In a previous post, I wrote that I was finished writing on women prophets in the Old Testament. However, I have decided to write one more post on this subject since the response to these studies on the prophetesses has been very positive. At the end of this study I have included all the links to posts on this series.
In my studies on women prophets I have demonstrated that God calls men as well women to the prophetic ministry. The Old Testament mentions several women who were considered true prophets of God as well as a few women who were considered to be false prophetesses. Some of these false prophetesses are mentioned in the book of Ezekiel. I also studied the prophecy in the book of Joel where the prophet prophesied that in the last days both men and women, young and old, bond and free would be filled with the Spirit of God and would be endowed with the gift of prophecy.
The first woman prophet in the Old Testament was Miriam. Of Miriam, the Bible says:
“Then the prophet Miriam, Aaron’s sister, took a tambourine in her hand; and all the women went out after her with tambourines and with dancing. And Miriam sang to them: ‘Sing to the LORD, for he has triumphed gloriously; horse and rider he has thrown into the sea’” (Exodus 15:20-21).
Miriam’s prophetic ministry was associated with music and dancing. In my study on Miriam, I wrote that the ministry of the Levitical musicians in the temple was associated with music. I also wrote that the daughters of Heman were musicians and were associated with their brothers in the music ministry of the temple (1 Chronicles 25:5-6).
The second woman to be called a prophet in the Old Testament was Deborah. Of Deborah, the Bible says:
“At that time Deborah, a prophetess, wife of Lappidoth, was judging Israel. She used to sit under the palm of Deborah between Ramah and Bethel in the hill country of Ephraim; and the Israelites came up to her for judgment” (Judges 4:4-5).
Deborah’s ministry came at a time when the people of Israel were being oppressed by Jabin, one of the kings of Canaan and by Sisera, commander of his army. Under the endowment of the Spirit of God, Deborah summoned Barak and led the army of Israel to fight against the oppressors. Because of Deborah’s leadership in battle, she was called “A Mother in Israel.”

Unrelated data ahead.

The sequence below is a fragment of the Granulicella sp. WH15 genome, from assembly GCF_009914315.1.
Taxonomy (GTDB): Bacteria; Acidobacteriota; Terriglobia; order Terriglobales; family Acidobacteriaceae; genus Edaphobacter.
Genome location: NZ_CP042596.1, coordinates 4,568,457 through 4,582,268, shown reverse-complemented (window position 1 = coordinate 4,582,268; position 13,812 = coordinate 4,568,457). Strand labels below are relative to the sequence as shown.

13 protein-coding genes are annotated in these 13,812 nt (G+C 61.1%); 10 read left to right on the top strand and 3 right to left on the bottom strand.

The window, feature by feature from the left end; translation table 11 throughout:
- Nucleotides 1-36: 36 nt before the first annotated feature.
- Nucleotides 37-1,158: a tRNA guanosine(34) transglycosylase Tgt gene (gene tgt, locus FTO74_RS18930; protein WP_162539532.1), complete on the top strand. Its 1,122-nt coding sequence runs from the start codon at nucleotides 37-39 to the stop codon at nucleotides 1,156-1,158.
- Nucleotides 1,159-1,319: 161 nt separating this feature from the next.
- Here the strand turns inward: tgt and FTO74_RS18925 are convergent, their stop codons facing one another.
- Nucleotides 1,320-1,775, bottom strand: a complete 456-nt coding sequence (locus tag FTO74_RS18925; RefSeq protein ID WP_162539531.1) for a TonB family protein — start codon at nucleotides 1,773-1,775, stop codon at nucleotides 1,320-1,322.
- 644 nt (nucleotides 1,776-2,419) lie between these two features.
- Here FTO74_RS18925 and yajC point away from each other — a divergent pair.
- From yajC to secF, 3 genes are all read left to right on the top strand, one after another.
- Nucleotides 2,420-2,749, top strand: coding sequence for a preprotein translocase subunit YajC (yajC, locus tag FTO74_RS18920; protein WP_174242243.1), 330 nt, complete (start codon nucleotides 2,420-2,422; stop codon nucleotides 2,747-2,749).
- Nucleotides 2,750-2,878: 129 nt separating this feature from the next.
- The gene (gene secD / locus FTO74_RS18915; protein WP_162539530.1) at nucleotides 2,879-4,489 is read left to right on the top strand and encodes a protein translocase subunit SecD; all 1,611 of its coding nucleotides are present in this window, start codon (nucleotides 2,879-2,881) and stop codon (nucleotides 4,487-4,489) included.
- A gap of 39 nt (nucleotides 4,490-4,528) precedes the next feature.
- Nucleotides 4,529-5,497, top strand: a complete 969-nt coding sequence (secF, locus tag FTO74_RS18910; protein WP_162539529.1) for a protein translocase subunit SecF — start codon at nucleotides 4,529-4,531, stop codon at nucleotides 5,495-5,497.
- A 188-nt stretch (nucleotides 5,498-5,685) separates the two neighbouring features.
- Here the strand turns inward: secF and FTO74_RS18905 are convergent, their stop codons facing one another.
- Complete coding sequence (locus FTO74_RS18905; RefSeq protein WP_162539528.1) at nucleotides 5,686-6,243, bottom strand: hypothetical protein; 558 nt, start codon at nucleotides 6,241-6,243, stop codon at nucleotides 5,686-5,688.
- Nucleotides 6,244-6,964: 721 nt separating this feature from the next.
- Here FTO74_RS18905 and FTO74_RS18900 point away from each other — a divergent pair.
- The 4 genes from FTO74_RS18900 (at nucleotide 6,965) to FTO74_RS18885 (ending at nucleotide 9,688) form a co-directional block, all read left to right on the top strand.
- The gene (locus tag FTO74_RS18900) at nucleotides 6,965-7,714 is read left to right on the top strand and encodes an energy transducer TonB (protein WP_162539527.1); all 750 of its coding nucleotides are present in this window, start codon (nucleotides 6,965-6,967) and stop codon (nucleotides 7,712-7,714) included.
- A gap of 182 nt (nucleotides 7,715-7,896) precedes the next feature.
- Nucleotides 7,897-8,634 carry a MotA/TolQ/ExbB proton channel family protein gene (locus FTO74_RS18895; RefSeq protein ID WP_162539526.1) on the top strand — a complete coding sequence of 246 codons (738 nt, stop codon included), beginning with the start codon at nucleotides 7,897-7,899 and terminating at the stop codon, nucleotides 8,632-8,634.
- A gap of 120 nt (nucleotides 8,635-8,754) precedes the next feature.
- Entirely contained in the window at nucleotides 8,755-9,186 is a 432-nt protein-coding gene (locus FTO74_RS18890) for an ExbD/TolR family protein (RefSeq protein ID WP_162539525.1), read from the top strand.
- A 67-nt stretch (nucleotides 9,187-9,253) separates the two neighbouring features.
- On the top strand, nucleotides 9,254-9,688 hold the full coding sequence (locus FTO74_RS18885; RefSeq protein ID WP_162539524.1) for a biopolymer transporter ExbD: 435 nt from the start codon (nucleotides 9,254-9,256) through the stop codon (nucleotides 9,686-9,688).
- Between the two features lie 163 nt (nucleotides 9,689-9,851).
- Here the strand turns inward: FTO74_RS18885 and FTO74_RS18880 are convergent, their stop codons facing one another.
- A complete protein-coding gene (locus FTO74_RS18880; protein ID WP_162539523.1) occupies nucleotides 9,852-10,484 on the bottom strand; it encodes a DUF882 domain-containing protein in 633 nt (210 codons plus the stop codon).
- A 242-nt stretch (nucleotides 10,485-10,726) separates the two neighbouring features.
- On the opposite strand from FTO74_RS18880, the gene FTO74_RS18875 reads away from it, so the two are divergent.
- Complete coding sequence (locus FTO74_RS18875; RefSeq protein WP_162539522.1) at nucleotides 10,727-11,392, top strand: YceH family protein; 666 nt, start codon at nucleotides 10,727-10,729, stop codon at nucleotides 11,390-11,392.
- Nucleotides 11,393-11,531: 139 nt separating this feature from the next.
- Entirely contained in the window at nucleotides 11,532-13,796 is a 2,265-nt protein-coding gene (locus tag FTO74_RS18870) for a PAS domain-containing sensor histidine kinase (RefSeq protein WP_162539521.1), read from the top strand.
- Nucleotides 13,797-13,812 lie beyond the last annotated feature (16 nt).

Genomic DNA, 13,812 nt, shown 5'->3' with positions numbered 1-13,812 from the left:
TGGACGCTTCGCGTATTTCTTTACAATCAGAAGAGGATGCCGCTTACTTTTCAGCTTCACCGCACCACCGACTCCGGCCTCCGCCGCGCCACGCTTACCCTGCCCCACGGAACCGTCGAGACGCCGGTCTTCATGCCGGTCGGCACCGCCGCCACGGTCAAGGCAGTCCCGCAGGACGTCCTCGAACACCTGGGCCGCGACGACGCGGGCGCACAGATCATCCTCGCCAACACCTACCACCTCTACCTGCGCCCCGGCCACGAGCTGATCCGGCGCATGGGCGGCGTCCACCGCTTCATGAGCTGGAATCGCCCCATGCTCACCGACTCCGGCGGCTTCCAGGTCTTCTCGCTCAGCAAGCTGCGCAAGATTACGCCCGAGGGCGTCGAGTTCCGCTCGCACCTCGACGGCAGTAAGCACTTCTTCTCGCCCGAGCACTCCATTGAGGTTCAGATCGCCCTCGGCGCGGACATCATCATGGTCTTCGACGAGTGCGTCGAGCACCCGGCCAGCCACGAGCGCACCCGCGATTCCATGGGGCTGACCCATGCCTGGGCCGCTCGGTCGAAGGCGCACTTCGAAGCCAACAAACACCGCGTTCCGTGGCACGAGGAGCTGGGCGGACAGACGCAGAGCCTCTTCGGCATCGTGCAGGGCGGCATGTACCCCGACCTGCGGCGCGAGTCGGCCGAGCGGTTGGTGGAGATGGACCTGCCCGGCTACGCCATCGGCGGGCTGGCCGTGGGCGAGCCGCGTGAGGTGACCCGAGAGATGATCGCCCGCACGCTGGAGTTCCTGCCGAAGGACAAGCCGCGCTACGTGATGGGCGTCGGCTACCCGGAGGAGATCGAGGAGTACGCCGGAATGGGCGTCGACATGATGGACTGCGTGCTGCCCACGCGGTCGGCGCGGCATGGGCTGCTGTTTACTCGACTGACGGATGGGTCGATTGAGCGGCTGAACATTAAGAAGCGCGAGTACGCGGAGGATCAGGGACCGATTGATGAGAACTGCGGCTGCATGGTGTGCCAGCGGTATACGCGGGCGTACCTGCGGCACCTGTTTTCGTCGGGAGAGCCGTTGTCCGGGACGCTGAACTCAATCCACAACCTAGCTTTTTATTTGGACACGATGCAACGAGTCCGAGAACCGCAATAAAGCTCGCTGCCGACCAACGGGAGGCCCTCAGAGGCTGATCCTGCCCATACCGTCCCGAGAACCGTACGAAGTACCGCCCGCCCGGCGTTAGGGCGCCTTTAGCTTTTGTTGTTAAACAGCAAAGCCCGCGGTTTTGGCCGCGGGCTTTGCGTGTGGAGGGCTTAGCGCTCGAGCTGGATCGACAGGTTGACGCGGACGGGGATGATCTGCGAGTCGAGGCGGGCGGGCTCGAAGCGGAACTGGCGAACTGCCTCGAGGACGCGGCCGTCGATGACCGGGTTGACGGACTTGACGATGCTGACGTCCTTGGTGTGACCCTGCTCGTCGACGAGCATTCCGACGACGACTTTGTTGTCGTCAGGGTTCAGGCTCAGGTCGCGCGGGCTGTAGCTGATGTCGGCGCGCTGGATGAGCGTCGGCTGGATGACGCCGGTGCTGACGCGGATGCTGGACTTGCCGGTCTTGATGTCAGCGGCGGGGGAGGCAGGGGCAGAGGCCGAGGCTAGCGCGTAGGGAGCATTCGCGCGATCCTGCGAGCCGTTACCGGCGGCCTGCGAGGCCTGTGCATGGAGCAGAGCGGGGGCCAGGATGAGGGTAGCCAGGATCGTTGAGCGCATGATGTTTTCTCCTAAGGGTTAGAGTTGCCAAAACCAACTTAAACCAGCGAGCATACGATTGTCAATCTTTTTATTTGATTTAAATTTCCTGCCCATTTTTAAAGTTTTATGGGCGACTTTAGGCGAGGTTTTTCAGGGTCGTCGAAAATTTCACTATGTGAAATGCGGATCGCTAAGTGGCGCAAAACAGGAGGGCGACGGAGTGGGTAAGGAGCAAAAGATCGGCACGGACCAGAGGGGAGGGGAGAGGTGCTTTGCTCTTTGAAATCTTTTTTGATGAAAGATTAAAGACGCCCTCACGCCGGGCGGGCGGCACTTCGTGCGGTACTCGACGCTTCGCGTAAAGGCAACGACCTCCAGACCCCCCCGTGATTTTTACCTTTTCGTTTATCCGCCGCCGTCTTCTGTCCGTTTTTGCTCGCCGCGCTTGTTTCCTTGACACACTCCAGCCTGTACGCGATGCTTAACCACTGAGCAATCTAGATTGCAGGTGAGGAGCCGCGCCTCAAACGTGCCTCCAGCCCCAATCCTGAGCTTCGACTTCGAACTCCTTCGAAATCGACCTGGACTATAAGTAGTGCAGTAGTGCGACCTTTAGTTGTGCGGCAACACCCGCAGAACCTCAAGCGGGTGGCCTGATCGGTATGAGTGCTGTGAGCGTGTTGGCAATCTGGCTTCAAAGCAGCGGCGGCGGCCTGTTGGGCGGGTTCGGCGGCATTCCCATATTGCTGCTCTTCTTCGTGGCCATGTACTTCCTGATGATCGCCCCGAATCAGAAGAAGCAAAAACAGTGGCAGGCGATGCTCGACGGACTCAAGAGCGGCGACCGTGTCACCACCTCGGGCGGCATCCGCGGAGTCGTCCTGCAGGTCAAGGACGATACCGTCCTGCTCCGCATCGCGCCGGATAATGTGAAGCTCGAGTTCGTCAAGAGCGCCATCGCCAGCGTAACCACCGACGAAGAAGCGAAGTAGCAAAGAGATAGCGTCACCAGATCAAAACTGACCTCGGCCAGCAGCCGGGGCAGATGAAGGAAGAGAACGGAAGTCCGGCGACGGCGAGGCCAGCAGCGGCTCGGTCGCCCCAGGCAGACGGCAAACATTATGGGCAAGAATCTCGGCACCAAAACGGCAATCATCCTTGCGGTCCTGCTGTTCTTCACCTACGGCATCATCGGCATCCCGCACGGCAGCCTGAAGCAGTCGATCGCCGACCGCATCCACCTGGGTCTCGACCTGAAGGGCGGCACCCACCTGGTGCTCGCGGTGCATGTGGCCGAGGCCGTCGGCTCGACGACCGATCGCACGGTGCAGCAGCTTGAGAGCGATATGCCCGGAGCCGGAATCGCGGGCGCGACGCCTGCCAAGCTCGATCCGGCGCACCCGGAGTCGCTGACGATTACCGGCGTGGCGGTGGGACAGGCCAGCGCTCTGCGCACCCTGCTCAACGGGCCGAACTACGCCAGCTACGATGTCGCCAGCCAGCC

The third woman to be called a prophetess was Isaiah’s wife. Little is written about her and her ministry. Isaiah mentioned his wife only once: “And I went to the prophetess, and she conceived and bore a son” (Isaiah 8:3).
Since Isaiah calls his wife “the prophetess,” many scholars believe that she is called a prophetess because she was married to the prophet. However, in my study of Isaiah’s wife, I wrote that she was a prophet in her own right. This view is based on the fact that nowhere in the Old Testament is the wife of a prophet called “a prophetess.” My conclusion is that Isaiah’s wife was an integral part of the prophet’s ministry.
The fourth woman to be called a prophetess in the Old Testament was Huldah. Of Huldah, the Bible says:
“So the priest Hilkiah, Ahikam, Achbor, Shaphan, and Asaiah went to the prophetess Huldah the wife of Shallum son of Tikvah, son of Harhas, keeper of the wardrobe; she resided in Jerusalem in the Second Quarter, where they consulted her” (2 Kings 22:14).
Huldah’s prophetic ministry occurred at a critical junction in the religious life of Judah. After many years of religious apostasy under Manasseh, his grandson Josiah embarked on a thorough religious reform of Judah. When the book of the Law was discovered in the temple, Josiah sent a delegation to consult Huldah. Although other male prophets were alive at that time, Huldah was chosen because of her influential ministry.
The fifth woman to be called a prophetess was Noadiah. Of Noadiah, the Bible says:
“Remember Tobiah and Sanballat, O my God, according to these things that they did, and also the prophetess Noadiah and the rest of the prophets who wanted to make me afraid” (Nehemiah 6:14).